Buyers can get a great, off-road ready Toyota Tacoma for under $40,000. The Tacoma TRD Off-Road comes with Bilstein suspension, a locking rear differential, multi-terrain select and crawl control modes, and all-terrain tires. Additionally, the Tacoma TRD Off-Road comes with some great appearance bits as well, including black-and-silver painted 16-in wheels, fog lights and a TRD Off-Road decal on the rear corner of the bed. With a crew cab and automatic transmission, a well-equipped Tacoma TRD Off-Road comes in at well under $40,000. If you can stretch your budget by $750, go for the Premium Package, which gets you leather seats, automatic headlights, a sunroof, dual-zone climate control, a JBL sound system and navigation. Optioned this way, a Tacoma TRD Off-Road carries an MSRP of $40,750, and makes for a great truck ready to take on any road, paved or not.
That said, the Tacoma receives a mid-lifecycle update for the 2020 model year, so if you can wait a few months, you’ll be able to pick up a modernized Tacoma that includes features that are sorely missed on the 2019 model, like a power driver’s seat and Android Auto and Apple CarPlay compatibility. Find a Toyota Tacoma for sale
As far as cheap pickups go, the Frontier can’t be beat. On sale with no major changes since the 2005 model year, the Frontier comes with a starting price of under $20,000, while a fully-loaded example doesn’t even exceed $40,000. Don’t say we didn’t warn you though — the Frontier is seriously old school, and lacks any of the modern infotainment and driver assistance technology that you’d expect from a new vehicle. Still, if you can do without the amenities and you’re looking for a proven, dependable, affordable midsize truck, the Frontier is a great choice. While the SV trim gets you enough of the basics, we like the off-road ready Pro-4X model, which comes with all-terrain tires, a Dana 44 rear axle, Bilstein suspension, a locking rear differential, hill descent control and skid plates that protect the oil pan, fuel tank and transfer case. A loaded Frontier Pro-4X comes in at just $37,475, making it the least expensive off-road-ready pickup on the market. Find a Nissan Frontier for sale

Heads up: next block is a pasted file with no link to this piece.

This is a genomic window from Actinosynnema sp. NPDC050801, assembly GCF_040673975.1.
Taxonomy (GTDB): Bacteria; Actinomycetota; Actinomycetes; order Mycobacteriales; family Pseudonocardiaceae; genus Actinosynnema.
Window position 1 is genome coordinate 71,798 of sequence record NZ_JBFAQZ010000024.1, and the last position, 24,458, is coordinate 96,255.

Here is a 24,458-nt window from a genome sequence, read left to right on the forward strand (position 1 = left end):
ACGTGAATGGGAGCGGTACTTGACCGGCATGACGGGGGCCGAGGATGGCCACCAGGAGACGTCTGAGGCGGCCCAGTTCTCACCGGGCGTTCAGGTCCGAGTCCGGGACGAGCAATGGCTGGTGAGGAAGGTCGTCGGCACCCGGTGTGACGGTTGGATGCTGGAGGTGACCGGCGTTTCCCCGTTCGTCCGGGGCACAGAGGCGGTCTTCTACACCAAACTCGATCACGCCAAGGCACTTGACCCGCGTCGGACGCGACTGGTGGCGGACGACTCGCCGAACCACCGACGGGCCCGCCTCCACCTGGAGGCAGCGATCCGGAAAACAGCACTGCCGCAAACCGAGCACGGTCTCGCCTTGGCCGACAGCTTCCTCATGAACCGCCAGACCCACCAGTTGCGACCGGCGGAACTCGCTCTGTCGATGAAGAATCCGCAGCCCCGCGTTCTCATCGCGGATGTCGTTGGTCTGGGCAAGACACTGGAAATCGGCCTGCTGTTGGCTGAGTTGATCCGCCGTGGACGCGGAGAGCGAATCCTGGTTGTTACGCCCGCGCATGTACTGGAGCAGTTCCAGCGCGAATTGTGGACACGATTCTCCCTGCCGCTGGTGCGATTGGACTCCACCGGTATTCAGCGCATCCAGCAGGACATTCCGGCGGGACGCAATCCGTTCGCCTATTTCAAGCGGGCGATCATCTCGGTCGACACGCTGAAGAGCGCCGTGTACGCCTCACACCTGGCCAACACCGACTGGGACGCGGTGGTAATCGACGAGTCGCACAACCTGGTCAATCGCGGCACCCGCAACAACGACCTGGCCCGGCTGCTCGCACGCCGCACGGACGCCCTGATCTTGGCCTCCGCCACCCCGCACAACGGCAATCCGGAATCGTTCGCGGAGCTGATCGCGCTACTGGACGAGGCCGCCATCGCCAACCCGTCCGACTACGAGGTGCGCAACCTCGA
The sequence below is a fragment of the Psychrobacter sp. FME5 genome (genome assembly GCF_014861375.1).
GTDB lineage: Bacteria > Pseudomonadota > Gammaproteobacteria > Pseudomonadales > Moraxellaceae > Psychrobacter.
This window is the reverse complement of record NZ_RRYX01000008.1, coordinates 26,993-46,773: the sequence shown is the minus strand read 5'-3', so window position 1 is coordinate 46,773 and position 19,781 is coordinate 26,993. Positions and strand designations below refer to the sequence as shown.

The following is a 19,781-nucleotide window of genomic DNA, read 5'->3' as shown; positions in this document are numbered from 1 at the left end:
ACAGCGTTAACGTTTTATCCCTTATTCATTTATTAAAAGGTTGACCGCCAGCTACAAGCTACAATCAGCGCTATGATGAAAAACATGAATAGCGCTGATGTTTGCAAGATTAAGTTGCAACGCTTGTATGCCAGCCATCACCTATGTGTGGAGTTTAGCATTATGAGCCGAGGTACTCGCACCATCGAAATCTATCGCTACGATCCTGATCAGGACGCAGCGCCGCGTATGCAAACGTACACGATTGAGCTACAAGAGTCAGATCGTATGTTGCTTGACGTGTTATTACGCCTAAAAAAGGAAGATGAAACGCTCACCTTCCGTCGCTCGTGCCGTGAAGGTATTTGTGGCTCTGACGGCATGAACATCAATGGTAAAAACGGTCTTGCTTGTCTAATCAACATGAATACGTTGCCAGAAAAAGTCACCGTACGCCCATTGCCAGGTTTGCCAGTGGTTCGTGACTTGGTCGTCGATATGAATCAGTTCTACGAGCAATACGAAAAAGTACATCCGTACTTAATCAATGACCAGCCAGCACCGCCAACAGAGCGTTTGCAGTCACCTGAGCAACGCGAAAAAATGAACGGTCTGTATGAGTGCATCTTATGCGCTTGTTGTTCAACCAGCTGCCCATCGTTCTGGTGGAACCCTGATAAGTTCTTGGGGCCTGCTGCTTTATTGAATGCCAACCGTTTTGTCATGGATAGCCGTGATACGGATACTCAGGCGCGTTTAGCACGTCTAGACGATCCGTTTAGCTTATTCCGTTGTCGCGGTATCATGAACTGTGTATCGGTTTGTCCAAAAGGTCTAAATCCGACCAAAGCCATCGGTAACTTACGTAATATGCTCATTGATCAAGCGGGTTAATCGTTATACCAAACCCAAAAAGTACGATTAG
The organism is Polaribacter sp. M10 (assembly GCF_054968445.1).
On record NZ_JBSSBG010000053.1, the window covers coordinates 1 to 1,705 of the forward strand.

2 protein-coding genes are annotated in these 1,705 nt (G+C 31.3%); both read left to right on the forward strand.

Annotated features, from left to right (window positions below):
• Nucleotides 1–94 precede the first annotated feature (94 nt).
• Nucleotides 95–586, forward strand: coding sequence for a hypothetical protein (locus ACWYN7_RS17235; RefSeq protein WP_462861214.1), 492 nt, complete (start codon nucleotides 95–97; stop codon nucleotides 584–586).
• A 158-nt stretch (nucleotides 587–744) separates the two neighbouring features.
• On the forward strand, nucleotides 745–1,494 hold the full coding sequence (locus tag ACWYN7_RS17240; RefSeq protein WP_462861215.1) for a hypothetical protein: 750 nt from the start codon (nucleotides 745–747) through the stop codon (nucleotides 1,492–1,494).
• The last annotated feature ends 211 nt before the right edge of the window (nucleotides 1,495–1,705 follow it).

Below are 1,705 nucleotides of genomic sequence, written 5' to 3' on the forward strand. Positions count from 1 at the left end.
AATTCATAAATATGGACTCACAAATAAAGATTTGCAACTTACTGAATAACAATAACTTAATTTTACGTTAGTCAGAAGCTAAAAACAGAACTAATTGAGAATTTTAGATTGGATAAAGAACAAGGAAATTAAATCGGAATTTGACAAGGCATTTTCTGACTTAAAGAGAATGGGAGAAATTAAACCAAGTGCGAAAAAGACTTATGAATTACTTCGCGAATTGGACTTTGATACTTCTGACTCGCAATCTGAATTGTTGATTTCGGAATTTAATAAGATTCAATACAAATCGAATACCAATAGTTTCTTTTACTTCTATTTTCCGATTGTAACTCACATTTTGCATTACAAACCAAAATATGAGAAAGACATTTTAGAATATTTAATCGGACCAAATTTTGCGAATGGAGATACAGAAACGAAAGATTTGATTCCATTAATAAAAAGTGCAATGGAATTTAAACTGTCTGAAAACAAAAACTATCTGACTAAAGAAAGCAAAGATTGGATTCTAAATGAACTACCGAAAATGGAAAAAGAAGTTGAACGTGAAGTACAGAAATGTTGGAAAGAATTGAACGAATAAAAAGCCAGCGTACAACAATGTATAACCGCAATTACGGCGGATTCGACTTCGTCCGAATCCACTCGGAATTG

Like the Titan, the Tundra is offered with a potent V8 engine. In this case, the Tundra’s large V8 engine is technically optional, although it comes standard on most trim levels. The Tundra has been on the market largely unchanged for over a decade now and as a result, its no-frills nature makes it one of the better values in the full-size truck segment. We recommend buyers with a budget of $40,000 and considering a new Tundra look to an SR5 model with 4WD and the larger V8 engine, which comes in at $40,395. For your money, this gets you a 5.7-liter V8 making 381 hp and 410 lb-ft of torque. Toyota offers the Tundra with a variety of options packages as well, allowing buyers to specify a truck that fits their needs. Things like heated power outside tow mirrors, running boards and parking sensors with blind spot monitors can all be added to the basic SR5 at a reasonable price. The Tundra also offers Toyota Safety Sense as standard, which comes with automatic emergency braking, automatic high beams and radar cruise control, all of which serve to make life on the road a little easier, not to mention a little safer. Find a Toyota Tundra for sale